the fortress, between which and the summit there are four more

Kumaon. — Division and District in the Xorth-Western Provinces.—
See Kumaun.

Kumar (also called Pangdsi). — River of the Gangetic Delta, B
An offshoot of the Matabhanga, leaving the main stream near Alam-
danga, and flowing a tortuous easterly and south-easterly cours
for a few miles through Nadiya District, and afterwards through
Jessor, till it forms a connection with the Garai (Gorai). The h<
the river is closed during summer by a bar of sand, and silting is
rapidly going on in its upper reaches. In Jessor, the river de
into a beautiful stream of clear water, navigable by large boats all the
year round.

Kumar. — River in Faridpur District, Bengal; a brand
Chandna, taking off from that river near Madhukhali, a few
of Faridpur town, and, flowing a tortuous course generally from
west to south-east, falls into the Arial Khan at Madaripur, in lal
10' n., and long. 90 15' 45" e. Navigable for small boats throw
the year.

Kumaradhari.— River in South Kanara District, Madi
dency; rises in lat. 13° 50' n, and long. 76° 5*' *> in the
on the boundary between Coorg and Hassan District of M)
the Pushpagiri or Subrahmanya range of the Western Ghite, and
westwards towards the Malabar coast. Near the village
it joins the Netravati river, and the combined stream, und
name, flows into the sea near Mangalore. In the lowei
course it is much used for navigation; small boats
above Uppinangadi.


Kumdrganj. — Village in Dinajpur District, Bengal ; situated on the
Atrai river. One of the principal seats of local trade.

Kumarganj. — Village and head-quarters of a police circle (thana)
in the head-quarters Sub-division of Rangpur District, Bengal ; situated
on the right bank of the Karatoya river.

Kumari. — Village on the headland forming the extreme southern-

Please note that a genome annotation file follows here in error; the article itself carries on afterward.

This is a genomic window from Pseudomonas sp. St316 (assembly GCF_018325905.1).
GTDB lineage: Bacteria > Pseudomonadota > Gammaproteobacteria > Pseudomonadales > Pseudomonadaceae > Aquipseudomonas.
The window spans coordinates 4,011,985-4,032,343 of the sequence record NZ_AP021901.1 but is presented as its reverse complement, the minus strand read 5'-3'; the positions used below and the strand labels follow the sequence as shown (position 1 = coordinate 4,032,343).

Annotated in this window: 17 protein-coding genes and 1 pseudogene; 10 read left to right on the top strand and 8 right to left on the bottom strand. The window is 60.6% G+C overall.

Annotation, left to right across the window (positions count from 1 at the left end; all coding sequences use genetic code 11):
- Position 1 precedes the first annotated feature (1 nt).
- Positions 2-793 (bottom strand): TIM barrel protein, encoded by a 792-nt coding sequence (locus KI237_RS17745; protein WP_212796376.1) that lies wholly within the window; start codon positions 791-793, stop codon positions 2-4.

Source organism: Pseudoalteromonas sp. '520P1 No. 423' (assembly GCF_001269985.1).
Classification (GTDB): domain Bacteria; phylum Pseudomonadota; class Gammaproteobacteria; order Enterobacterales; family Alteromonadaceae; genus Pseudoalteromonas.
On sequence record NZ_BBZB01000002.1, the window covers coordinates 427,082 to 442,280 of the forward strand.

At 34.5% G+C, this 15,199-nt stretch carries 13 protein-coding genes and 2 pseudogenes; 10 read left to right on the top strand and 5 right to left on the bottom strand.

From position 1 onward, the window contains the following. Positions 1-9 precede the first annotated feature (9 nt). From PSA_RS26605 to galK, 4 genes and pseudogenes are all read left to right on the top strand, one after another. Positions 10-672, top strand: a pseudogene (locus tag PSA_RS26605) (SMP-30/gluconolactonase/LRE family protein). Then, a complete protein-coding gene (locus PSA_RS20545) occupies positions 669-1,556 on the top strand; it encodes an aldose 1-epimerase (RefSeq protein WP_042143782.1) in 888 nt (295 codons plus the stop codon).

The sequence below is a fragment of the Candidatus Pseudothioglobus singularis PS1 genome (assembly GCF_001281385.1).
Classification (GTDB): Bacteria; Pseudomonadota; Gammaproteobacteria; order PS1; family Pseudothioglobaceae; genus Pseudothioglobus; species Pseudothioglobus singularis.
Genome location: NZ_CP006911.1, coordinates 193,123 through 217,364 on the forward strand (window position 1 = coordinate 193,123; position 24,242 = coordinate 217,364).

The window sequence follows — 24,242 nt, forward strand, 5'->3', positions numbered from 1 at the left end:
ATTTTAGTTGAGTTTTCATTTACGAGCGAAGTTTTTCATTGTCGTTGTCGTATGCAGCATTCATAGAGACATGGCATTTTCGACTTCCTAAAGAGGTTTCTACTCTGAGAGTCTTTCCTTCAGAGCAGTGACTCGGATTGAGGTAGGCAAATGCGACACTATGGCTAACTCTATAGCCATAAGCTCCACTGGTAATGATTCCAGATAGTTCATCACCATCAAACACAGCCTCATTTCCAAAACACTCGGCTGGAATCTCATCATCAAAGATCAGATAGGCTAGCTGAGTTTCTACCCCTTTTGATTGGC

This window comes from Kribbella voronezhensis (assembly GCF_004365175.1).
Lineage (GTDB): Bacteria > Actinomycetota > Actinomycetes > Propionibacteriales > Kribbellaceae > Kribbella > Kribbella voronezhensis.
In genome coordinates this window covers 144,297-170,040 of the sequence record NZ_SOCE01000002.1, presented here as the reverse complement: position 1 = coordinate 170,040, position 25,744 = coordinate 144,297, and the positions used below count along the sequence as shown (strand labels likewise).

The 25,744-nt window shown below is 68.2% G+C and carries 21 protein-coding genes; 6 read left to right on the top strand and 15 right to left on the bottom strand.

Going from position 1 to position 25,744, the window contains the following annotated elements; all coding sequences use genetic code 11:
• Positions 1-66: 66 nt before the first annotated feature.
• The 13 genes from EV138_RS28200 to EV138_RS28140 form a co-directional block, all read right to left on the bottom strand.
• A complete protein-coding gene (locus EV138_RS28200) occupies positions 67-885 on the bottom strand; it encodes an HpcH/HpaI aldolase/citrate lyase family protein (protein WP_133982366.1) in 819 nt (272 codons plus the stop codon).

most point of India. — See Comorin.

Kumarkhali (Comercolly). — Town, municipality, and head-quarters
of a police circle {thdnd) in the Kushtia Sub-division of Nadiya District,
Bengal; situated on the left bank of the Garai (Gorai) river. Lat. 23
51' 30" n., long. 89 17' 14" e. Population (1872) 5251 ; (1881) 6041,
namely, Hindus, 3676; Muhammadans, 2356; and 'others/ 9. Area
of town site, 640 acres. Municipal income (1876-77), ^215 ; (1881),
^353 ; incidence of taxation, is. i^d. per head. Station on the
Eastern Bengal Railway, 118 miles from Calcutta. During the mer-
cantile days of the East Indian Company, a commercial Resident was
stationed at Kumarkhali, and a large business in silk was carried on.
A few old tombs in a small cemetery, the earliest dating from 1790,
are all the existing remains marking the former existence of the Com-
pany's factory. The cemetery is now used as a burial-ground for
employes of the Eastern Bengal Railway.

Kumaun. — Division or Commissionership under the jurisdiction
of the Lieutenant-Governor of the North-Western Provinces. The
Division comprises the three British Districts of Kumaun, Garhwal,
and Tarai, all of which see separately. It is bounded on the north
by the Tibetan territory of Hundes ; on the east by the independent
kingdom of Nepal ; on the south by the Rohilkhand Districts
of Pilibhit, Bareli (Bareilly), Moradabad, and Bijnor, and by the
Native State of Rampur; and on the west by the District of Dehra
Dun and by Native Garhwal.

Area, 12,438 square miles; number of towns and villages, 9578;
number of houses, 153,605. Total population (1881) 1,046,263, namely,
males 545,124, and females 501,139. Average density of population,
84-1 persons per square mile, ranging from 220 in the submontane strip
which forms the Tarai District to 62*8 per square mile in the mountain-
ous region of Garhwal. Classified according to religion, there were, in
1881 — Hindus, 955,100, or 91-3 per cent.; Muhammadans, 88,320, or
8'4 per cent. ; Christians, 2646 ; Jains, 103; Buddhists, 87; and Parsis, 7.
Among the Hindus, the higher castes are unusually strongly repre-
sented, Brahmans numbering 204,994, and Rajputs 425,061, these
two classes numbering altogether upwards of two-thirds of the Hindu